The Financial Aspects of Your Dissolution


Whether you have children or not, whether you have a large marital estate or a small marital estate, there are certain steps which must be accomplished in every dissolution case. One of the most important steps is the requirement of a complete financial disclosure.


In California, the parties to a marriage are said to be fiduciaries to one another, meaning, they are each held to the highest standard and duty of care when dealing with one another regarding their finances. California requires complete and open disclosure of the entire “financial picture” from each party’s perspective.


This has been codified in Family Code, §2100, which states:


“2100. The Legislature finds and declares the following:

(a) It is the policy of the State of California ….

(b) Sound public policy further favors the reduction of the adversarial nature of marital dissolution and the attendant costs by fostering full disclosure and cooperative discovery.

(c) In order to promote this public policy, a full and accurate disclosure of all assets and liabilities in which one or both parties have or may have an interest must be made in the early stages of a proceeding for dissolution of marriage or legal separation of the parties, regardless of the characterization as community or separate, together with a disclosure of all income and expenses of the parties. Moreover, each party has a continuing duty to immediately, fully, and accurately update and augment that disclosure to the extent there have been any material changes so that at the time the parties enter into an agreement for the resolution of any of these issues, or at the time of trial on these issues, each party will have a full and complete knowledge of the relevant underlying facts.”


In practical application, this equates to “full disclosure” means full disclosure. In smaller asset cases, this disclosure may entail nothing more than pay stubs and a few bank statements. In other, higher-asset cases, however, this could require forensic accountants, real estate appraisers and other financial experts to put together a clear picture.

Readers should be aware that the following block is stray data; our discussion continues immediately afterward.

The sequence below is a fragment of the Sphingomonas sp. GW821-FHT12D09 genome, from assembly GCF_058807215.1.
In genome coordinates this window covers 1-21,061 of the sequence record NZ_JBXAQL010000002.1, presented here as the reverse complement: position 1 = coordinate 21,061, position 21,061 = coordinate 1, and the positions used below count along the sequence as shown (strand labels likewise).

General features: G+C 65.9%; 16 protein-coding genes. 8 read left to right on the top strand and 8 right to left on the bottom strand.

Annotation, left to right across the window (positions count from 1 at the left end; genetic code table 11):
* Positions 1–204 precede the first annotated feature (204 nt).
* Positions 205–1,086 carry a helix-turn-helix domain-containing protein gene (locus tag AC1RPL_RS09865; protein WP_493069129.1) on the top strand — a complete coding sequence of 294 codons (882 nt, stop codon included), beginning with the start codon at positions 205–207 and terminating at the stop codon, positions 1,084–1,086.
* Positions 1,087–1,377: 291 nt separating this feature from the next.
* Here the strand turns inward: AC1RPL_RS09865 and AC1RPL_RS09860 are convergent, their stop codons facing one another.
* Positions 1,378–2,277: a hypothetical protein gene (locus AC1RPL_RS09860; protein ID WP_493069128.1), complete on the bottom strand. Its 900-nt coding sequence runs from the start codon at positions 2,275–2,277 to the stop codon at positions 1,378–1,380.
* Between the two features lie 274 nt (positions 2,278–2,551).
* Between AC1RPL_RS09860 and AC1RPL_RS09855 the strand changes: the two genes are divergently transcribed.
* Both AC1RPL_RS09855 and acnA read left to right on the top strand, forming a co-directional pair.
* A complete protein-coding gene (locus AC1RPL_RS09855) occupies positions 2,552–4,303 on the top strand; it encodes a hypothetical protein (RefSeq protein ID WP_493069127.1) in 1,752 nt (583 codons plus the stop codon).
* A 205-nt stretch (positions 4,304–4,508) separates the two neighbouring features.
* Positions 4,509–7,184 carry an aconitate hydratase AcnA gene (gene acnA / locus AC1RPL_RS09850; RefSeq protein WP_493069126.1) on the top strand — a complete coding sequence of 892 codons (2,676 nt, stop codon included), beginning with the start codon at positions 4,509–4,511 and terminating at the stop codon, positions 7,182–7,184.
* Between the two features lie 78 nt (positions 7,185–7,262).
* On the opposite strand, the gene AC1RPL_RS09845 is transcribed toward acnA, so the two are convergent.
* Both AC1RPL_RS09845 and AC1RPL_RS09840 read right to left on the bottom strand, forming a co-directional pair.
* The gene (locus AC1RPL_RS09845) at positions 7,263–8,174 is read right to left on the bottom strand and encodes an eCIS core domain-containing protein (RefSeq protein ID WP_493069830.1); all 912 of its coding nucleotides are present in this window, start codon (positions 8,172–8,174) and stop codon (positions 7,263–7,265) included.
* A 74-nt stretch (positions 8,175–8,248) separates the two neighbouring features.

Many times a client will ask, “Do I have to tell them about X?”. The answer, in light of the above authority, is a resounding “yes”. If you have something of value, you must declare it. And, pursuant to subsection (c), there is a continuing duty to update the disclosures. That means if an asset materially appreciates or depreciates, the other side has a right to know that as well. The clearest way to explain this is to say, “Would you want to know if this was on the other side?” More often than not, the answer is “yes”, and the client can then see that this is, in essence, nothing more than the Golden Rule.


To emphasize the importance of this requirement for disclosure, the case of Marriage of Rossi (also known as “The Lottery Case”) is telling. In this case, Superior Court Judge Richard Denner ordered that Ms. Rossi, who failed to disclose almost $1.5 million in lottery winnings, must disgorge the entire amount to her former husband as a penalty for failing to comply with the disclosure requirements. The ruling was appealed and upheld.


Whatever the size of your marital estate (or your separate property holdings, for that matter), it is most important to prepare your disclosures early on in the proceedings. There are forms that are required to provide the basic information, however, corroborating documents must be attached (pay stubs, deeds to real property, car titles, bank statements, etc). We at The Reape-Rickett Law Firm have the expertise and resources available to assist you regardless of whether your estate is modest or extraordinarily high. We have also forged relationships with some of the best appraisers and forensic accountants in the State of California to better serve our clients.

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